An Interview with Christopher Scalia
This month I had a great opportunity to read Scalia Speaks: Reflections on Law, Faith, and Life Well Lived, a new collection of mostly unpublished speeches by the late, great Antonin Scalia (in the above photo he is wearing a hat that well-known jurist and Catholic saint Thomas More was known to wear). The book is excellent and I highly recommend it to legal and non-legal minds alike. But I was fortunate to also have the opportunity to interview Justice Scalia’s youngest son, Christopher Scalia, who helped to edit the book, about the project and his father.
In a number of your father’s speeches he uses the phrase “Let’s face it” before diving into a blunt truth. Did he ever really believe in mincing words or did he always favor approaching an issue directly?
Let’s face it: when delivering an argument, it’s important to be clear and direct. So he’s often blunt — but he’s not only blunt. He’s often very funny, and often that humor is self-deprecating. One of my favorite passages is the first sentence of “Games and Sports”: “I have been asked many, many times to what do I attribute my well-known athletic prowess.” No, he wasn’t. There are also some remarkably beautiful, even lyrical passages, particularly in the eulogies and tributes. I think his range — both in subject matter and tone — is one the most impressive things about these speeches.
If there is one thing you want people to take away from this collection of speeches, what would it be and why?
I’ll answer that by repeating an insight my father liked to offer audiences (including my high school graduating class at our commencement), something his father told him: Brains can be hired by the hour, just like muscle. Only character is not for sale at any price.
Read more at The Federalist.
A dinner party with Grant Achatz
For those of you not in Chicago, or not acquainted with Chicago’s fine dining scene, I want to note that Grant Achatz is, essentially, the heir to Charlie Trotter. He is to Chicago what Masa is to New York: the chef who runs the town. That’s why this is so interesting, and so cool.
The email arrived at 2 a.m. on a Sunday. The subject line said “Menu.” The sender was Grant Achatz.
The message itself was simple and direct: a description of several tasty-sounding dinner courses, written in a clipped, telegraphic style. “A small bite, determined based on what looks good in store. Salad: Orchard fruits, cucumber, radish and endive with white pepper, white miso, white sesame and white soy dressing. Main course: Lamb, ideally a boneless leg. Sides: roasted mushrooms with shallots and Madras curry. Braised fennel with lemon, olive oil, olives, and orzo. Dessert: Warm molasses cake with dried fruit and black pepper-vanilla crème fraîche.”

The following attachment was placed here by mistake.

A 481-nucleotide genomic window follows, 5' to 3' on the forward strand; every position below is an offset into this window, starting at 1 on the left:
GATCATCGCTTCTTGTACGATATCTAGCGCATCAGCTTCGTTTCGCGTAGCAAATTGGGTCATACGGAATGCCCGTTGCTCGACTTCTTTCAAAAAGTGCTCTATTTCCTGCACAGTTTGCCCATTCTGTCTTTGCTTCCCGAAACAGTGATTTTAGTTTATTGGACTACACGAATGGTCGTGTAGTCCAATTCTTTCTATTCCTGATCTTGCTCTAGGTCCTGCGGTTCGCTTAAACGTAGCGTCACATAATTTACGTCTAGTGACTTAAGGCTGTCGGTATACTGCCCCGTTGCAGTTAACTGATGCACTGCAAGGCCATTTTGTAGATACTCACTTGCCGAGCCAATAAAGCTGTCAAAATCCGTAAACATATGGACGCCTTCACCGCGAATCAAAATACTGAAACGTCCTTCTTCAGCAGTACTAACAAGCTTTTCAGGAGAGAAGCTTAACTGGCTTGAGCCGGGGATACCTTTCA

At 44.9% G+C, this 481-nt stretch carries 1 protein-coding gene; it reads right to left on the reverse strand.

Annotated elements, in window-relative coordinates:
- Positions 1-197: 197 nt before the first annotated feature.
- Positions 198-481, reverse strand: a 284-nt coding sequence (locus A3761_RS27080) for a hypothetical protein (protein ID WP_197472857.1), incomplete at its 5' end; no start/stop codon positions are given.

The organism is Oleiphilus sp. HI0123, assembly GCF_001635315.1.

A week or so before, I’d asked the three-Michelin-starred chef and founder of Alinea if he’d be willing to help me prepare a dinner for seven of my friends at the apartment I share with my boyfriend, Jason. Not only had Achatz gamely agreed to do it, but by all appearances he was taking the job very seriously. In fact, a few days later, when I took a while to respond to another email, I received a subtle admonition: “Just touching base. I’m fine postponing this until we have more time to work on it together if you think that’s best. I’d hate for it to feel rushed and thrown together.”
Read more at Chicago Magazine.
Around the Web
Who came up with the iconic White Sox look? from Curious City
Chicago sees tourism success, despite Trump’s hellish claims from the Skift
How Ta-Nehisi Coates Gives Whiteness Power from the New York Times
My great-great-great-great grandfather was the mayor during the Chicago firefrom Chicago Magazine
How a Minnesota newspaper became a leading source of Ethiopian news from the Minnesota Post
The best of the best
The Taihang Mountains run south from Beijing through the heartland of China like a primordial scar. For centuries, the range has been famed as the birthplace of Nüwa, the matriarchal creator of humans according to Chinese mythology. Military strategists have cast a colder eye, finding value in narrow passes that could be easily defended. Nowadays, industrialists covet its vast deposits of ore and coal that have turned it into a world center of steelmaking.
But for the past 400 years the Taihang range has also been the Catholic Church’s axis mundi in China, a focal point of its history and growth. Beijing is where Christianity found a permanent foothold in the early 17th century, allowing the faith to radiate down through the country on either side of the range. To the east lies the province of Hebei, with important centers like the National Shrine to Our Lady of China. To the west lies the province of Shanxi, home to the pilgrimage site of Bansishan. Clinging to the Taihang Mountains a bit farther south is a less famous but perhaps more telling center of Catholicism: Dongergou.
Early one bright, windswept morning in May, this dusty village (pronounced DOHNG-are-go) is the picture of rural piety. The bell of the local church tolls for morning prayers. A family prepares a giant feast for a traditional wedding. Tour buses begin arriving with pilgrims visiting a mountaintop shrine. Devotional flags snap, rosary beads click and prayers rise up to heaven.
- How the top-heavy Catholic Church is losing the ground game in China from America Magazine (and watch the documentary)